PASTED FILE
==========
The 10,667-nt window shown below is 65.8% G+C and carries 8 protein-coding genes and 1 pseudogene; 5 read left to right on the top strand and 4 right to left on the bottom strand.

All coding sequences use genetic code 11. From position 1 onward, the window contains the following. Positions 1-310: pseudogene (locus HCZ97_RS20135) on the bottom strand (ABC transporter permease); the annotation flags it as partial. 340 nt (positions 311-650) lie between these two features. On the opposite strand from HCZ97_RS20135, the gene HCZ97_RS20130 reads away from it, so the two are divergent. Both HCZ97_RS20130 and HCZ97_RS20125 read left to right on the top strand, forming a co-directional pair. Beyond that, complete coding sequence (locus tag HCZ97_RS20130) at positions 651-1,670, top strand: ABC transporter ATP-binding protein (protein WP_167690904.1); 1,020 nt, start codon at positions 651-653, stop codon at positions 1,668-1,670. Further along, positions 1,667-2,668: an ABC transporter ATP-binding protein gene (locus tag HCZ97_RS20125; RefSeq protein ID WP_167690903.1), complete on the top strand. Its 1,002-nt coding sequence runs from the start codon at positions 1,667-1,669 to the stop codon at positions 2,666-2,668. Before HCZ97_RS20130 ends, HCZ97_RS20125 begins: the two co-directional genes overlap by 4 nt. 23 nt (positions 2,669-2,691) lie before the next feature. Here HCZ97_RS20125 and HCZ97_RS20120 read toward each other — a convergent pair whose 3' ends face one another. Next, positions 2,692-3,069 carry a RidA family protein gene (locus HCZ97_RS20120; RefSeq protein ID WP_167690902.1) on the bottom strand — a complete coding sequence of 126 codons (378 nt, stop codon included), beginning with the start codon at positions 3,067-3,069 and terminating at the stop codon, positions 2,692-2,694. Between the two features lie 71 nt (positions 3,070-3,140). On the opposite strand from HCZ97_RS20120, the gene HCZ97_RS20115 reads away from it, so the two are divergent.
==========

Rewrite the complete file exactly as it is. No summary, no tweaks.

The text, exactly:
The 10,667-nt window shown below is 65.8% G+C and carries 8 protein-coding genes and 1 pseudogene; 5 read left to right on the top strand and 4 right to left on the bottom strand.

All coding sequences use genetic code 11. From position 1 onward, the window contains the following. Positions 1-310: pseudogene (locus HCZ97_RS20135) on the bottom strand (ABC transporter permease); the annotation flags it as partial. 340 nt (positions 311-650) lie between these two features. On the opposite strand from HCZ97_RS20135, the gene HCZ97_RS20130 reads away from it, so the two are divergent. Both HCZ97_RS20130 and HCZ97_RS20125 read left to right on the top strand, forming a co-directional pair. Beyond that, complete coding sequence (locus tag HCZ97_RS20130) at positions 651-1,670, top strand: ABC transporter ATP-binding protein (protein WP_167690904.1); 1,020 nt, start codon at positions 651-653, stop codon at positions 1,668-1,670. Further along, positions 1,667-2,668: an ABC transporter ATP-binding protein gene (locus tag HCZ97_RS20125; RefSeq protein ID WP_167690903.1), complete on the top strand. Its 1,002-nt coding sequence runs from the start codon at positions 1,667-1,669 to the stop codon at positions 2,666-2,668. Before HCZ97_RS20130 ends, HCZ97_RS20125 begins: the two co-directional genes overlap by 4 nt. 23 nt (positions 2,669-2,691) lie before the next feature. Here HCZ97_RS20125 and HCZ97_RS20120 read toward each other — a convergent pair whose 3' ends face one another. Next, positions 2,692-3,069 carry a RidA family protein gene (locus HCZ97_RS20120; RefSeq protein ID WP_167690902.1) on the bottom strand — a complete coding sequence of 126 codons (378 nt, stop codon included), beginning with the start codon at positions 3,067-3,069 and terminating at the stop codon, positions 2,692-2,694. Between the two features lie 71 nt (positions 3,070-3,140). On the opposite strand from HCZ97_RS20120, the gene HCZ97_RS20115 reads away from it, so the two are divergent.